Meta announces plans to monetize the Metaverse, and creators aren’t happy

Enlarge / A purchase confirmation dialog in Horizon Worlds.

Meta, the company formerly known as Facebook, announced some initial plans on Wednesday to allow content creators to monetize in its upcoming Metaverse platform, Horizon Worlds. Meta’s predicted revenue share for contributor creations could reach nearly 50%.

Horizon Worlds is a network of shared 3D spaces that is currently exclusively available on Oculus Quest headsets. (Meta plans to bring it to mobiles, game consoles, and desktop VR in the months and years to come.)

There are already people creating spaces for Horizon Worlds, including a virtual yoga studio and a second life-like the integration of the fast food brand in the form of the “Wendyverse”. But to date, Horizon Worlds has not offered the tools for creators to make a living creating this content as they could on similar services such as Roblox.

That’s not to say the creators haven’t made money; some are paid for contract work outside of Meta’s system to create content for brands or other users to use. But Meta’s announcements paint a picture of what to expect.

First, Horizon Worlds will support in-world purchases. A handful of creators will be able to sell virtual items from user-generated areas. Meta also plans to introduce a creator bonus program that awards money to creators based on the amount of other users who interact with their content.

This all sounds like you’d expect, but Meta caused a stir in the AR/VR, NFT and related online communities when it revealed details on how much revenue Meta will earn from each transaction.

When users purchase an item in Horizon Worlds, Meta confirmed to CNBC that it would take a 25% discount, but that’s after any amount a hardware platform might take. Right now, that just means Meta’s Oculus store, which is taking a 30% discount. So, content creators will have to hand over 30% to the Oculus store (or the applicable percentage for whatever platform Horizon Worlds will later end up on, like Google Play), and then they’ll have to hand over 25% of what’s left to Horizon. Worlds. .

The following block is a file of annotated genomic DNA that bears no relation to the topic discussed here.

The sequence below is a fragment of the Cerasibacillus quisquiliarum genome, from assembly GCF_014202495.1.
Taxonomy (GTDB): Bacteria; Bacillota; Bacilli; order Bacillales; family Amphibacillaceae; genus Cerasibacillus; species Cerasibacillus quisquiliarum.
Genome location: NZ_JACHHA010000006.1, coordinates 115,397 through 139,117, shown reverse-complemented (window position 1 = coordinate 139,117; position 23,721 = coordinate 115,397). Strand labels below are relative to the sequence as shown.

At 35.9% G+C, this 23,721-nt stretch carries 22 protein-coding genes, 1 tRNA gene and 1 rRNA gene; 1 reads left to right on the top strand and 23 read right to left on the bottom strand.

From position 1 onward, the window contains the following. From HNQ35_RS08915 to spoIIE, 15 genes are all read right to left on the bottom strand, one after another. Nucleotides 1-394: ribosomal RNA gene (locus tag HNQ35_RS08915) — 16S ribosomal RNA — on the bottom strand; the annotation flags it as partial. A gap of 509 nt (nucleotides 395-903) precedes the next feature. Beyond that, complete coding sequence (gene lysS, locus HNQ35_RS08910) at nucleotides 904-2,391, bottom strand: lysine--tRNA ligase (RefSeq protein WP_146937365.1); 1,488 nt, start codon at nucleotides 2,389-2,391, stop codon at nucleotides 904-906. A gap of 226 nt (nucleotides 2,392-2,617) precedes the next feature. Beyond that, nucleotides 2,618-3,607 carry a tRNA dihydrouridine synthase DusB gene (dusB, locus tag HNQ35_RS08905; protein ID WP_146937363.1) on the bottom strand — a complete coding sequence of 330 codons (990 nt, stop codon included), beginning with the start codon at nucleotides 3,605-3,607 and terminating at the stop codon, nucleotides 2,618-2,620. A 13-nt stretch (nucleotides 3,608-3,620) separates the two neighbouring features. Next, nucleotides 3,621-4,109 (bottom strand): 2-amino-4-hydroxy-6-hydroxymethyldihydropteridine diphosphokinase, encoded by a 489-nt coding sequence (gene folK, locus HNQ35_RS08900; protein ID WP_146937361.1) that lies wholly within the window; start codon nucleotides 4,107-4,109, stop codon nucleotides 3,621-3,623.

That leaves creators just over half of their content revenue before any applicable taxes.

The announcement angered creators in the NFT community, who are used to single-digit percentage platforming takes. There are also accusations of hypocrisy from game developers and others who have seen Meta publicly criticize companies like Apple for charging 30% on similar deals around game content.

So far, Meta has brushed off the controversy. Vivek Sharma, VP of Meta for Horizon Worlds, told The Verge, “We think it’s a pretty competitive price in the market…we believe other platforms can have their share.”

Meta is a huge company with several disparate goals and teams behind each of those goals. It’s not so surprising that a Horizon Worlds executive tells a different story (other platforms deserve their cut) than the parts of Meta that agitate Apple and others (claiming that the cuts of these platforms -forms are unreasonable).

But mixed messages aside, the content creators we spoke with say the slice of the pie they’ll get on this platform is far less than expected.

Horizon Worlds is just part of Meta’s plan to bring AR, VR, and virtual worlds to the masses. The company also plans to introduce consumer augmented reality glasses in 2024, putting it in direct competition with Apple and other companies with similar plans.

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